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INRA
24, chemin de Borde Rouge –Auzeville – CS52627
31326 Castanet Tolosan CEDEX - France

Dernière mise à jour : Mai 2018

Menu Logo Principal AgroParisTech Université Paris-Saclay

INRA GABI Unit

GABI : Génétique Animale et Biologie IntégrativeUnité Mixte de Recherche INRA - AgroParisTech

Can RNA therapy help get rid of SARS-CoV-2 during respiratory infection?

GABI-VIM parntership for antiviral SARS-CoV-2 RNA antisense therapy
Two INRAE teams (Jouy-en-Josas) and a laboratory in Santiago, Chili, are sharing their expertise in RNA virology and molecular biology to conceive via bioinformatics a series of antisense oligonucleotides that by linking specifically to key regions of the SARS-CoV-2 viral genome, allow their destruction and therefore block viral multiplication.

The COVID-19 pandemia has caused an important sanitary and economic crisis throughout the world, and for the moment there is no specific treatment. Future vaccines will be the right solution to fight the virus on the world population level but at the individual level, the virus which is well adapted to man, will continue to circulate among the population and it will continue making people sick that we must treat with efficient and more specific treatments.

The SARS-CoV-2 coronavirus possesses an RNA genome, which is both its strength and weakness. It is possible to specifically cut the genome using molecular tools called antisense oligonucleotides, which are chemically modified. With these molecular tools, key regions that allow the viral genome to replicate and transcribe viral genes into proteins will be targeted. 

By using RNA therapy techniques currently being developed clinically for many diseases like cancers, certain myopathies or degenerative diseases of the nervous system (such as for Huntington disease) but also against viruses, we have conceived a series of antisense oligonucleotides using bioinformatics tools. These oligonucleotides are chemically modified in order to remain stable over time, so that they will fix onto their targets, by irreversible complimentary hybridation, located in vital regions of the viral genome. Once collected, these antisense oligonucleotides  form a double strand viral DNA-RNA that will be systematically cleaved by two natural enzymes (RNAse H1) of the infected cells. These irreversible cleavages of the viral genome and/or their transcripts will block the virus' replication and as a consequence its multiplication. Our bioinformatics study therefore showed that RNA therapy using two different techniques would be theoretically usable to decrease viral infection of the cells infected by SARS-CoV-2. A previous experimental study by a similar method on SARS-CoV showed that this type of treatment is doable, which is encouraging for the rest of the project.

What are the perspectives after these preliminary results obtained through bioinformatics calculations? Now, we must demonstrate experimentally in a virology laboratory the efficiency of these treatments using antisense oligonucleotides on of SARS-CoV-2 infected cell models. If some of our candidates are shown to be efficient alone or combined, significantly decreasing viral multiplication, a preclinical assay on an in vivo model will be necessary before a real clinical trial in man may begin. Considering previous clinical trials of RNA assays of those currently underway, the great advantage of antisense oligonucleotides is their high specificity, good tolerance, low toxicity and reasonable production costs of these molecules. Finally, for COVID-19 which mainly affects the lungs, the administration by inhalation of an aqueous solution containing the antisense oligonucleotides will allow to reach directly the virus located in the respiratory tract at an early stage of the disease. In addition, these small antisense oligonucleotides are naturally absorbed by the cells and do not require a vector nor special solvent to reach their therapeutic targets.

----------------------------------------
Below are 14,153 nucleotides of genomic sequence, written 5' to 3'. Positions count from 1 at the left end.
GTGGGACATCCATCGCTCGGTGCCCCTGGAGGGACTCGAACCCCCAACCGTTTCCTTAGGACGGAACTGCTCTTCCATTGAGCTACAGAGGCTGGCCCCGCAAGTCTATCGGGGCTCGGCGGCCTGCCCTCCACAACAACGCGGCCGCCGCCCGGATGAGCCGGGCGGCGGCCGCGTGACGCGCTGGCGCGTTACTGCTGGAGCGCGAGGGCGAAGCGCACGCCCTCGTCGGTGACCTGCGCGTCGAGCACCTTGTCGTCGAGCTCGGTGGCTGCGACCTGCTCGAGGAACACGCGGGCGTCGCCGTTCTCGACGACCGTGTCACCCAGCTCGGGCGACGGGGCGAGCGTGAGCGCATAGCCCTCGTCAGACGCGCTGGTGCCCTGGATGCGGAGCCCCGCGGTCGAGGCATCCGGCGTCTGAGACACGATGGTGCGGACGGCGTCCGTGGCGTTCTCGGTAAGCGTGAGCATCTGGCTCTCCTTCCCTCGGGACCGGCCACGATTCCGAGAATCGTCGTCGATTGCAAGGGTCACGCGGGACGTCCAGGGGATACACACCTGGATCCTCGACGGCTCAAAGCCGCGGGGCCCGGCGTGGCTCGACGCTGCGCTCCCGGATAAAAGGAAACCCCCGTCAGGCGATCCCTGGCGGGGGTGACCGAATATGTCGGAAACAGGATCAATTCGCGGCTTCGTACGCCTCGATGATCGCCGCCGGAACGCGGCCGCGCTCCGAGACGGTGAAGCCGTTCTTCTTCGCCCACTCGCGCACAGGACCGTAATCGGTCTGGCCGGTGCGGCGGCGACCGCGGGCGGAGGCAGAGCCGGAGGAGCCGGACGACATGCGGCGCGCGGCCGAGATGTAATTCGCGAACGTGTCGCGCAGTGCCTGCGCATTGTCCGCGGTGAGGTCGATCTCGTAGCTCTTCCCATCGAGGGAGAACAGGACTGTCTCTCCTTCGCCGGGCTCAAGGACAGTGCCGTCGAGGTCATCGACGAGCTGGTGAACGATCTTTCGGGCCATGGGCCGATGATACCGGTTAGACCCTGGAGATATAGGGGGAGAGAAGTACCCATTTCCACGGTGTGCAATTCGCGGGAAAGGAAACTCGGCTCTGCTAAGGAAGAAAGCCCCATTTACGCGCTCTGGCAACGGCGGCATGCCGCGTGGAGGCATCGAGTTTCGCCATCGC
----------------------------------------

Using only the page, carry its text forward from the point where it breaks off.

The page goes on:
There is still a long way to go but it is feasible with collaborative work. This is the reason why this paper is available on line before revision and publication in an international scientific journal, in order to share the results of these predictions with the scientific community and to stimulate partnerships and laboratory tests wherever this is feasible while respecting high standards of security and efficiency. At INRAE Jouy-en-Josas, the Molecular Virology and Immunology unit (UMR VIM) and Animal Genetics and Integrative Biology Unit (UMR GABI) are preparing their teams to this experimental approach.

Contacts:

  • Eric Barrey (RNA therapy): eric.barrey@inrae.fr
  • Bernard Delmas (SARS-CoV-2 Coronavirus ): bernard.delmas@inrae.fr

See also

Reference:    
Think Different with RNA Therapy: Can Antisense Oligonucleotides Be Used to Inhibit Replication and Transcription of SARS-Cov-2?
https://www.preprints.org/manuscript/202004.0412/v1

Eric Barrey 1 , Veronica Burzio 2, Sophie Dhorne-Pollet 1,   Jean-François Eléouët 3, Bernard Delmas 3  

Affiliations:

  1. Université Paris-Saclay, INRAE,  AgroParisTech,  GABI, 78350 Jouy-en-Josas, France.
  2. Department of Biological Sciences, Faculty of Life Sciences, Universidad Andrés Bello - Fundación Ciencia & Vida, Andes Biotechnologies SpA, Santiago, Chile
  3. Université Paris-Saclay, INRAE,  AgroParisTech,  UMR VIM, Virologie et Immunologie Moléculaire, 78350 Jouy-en-Josas, France.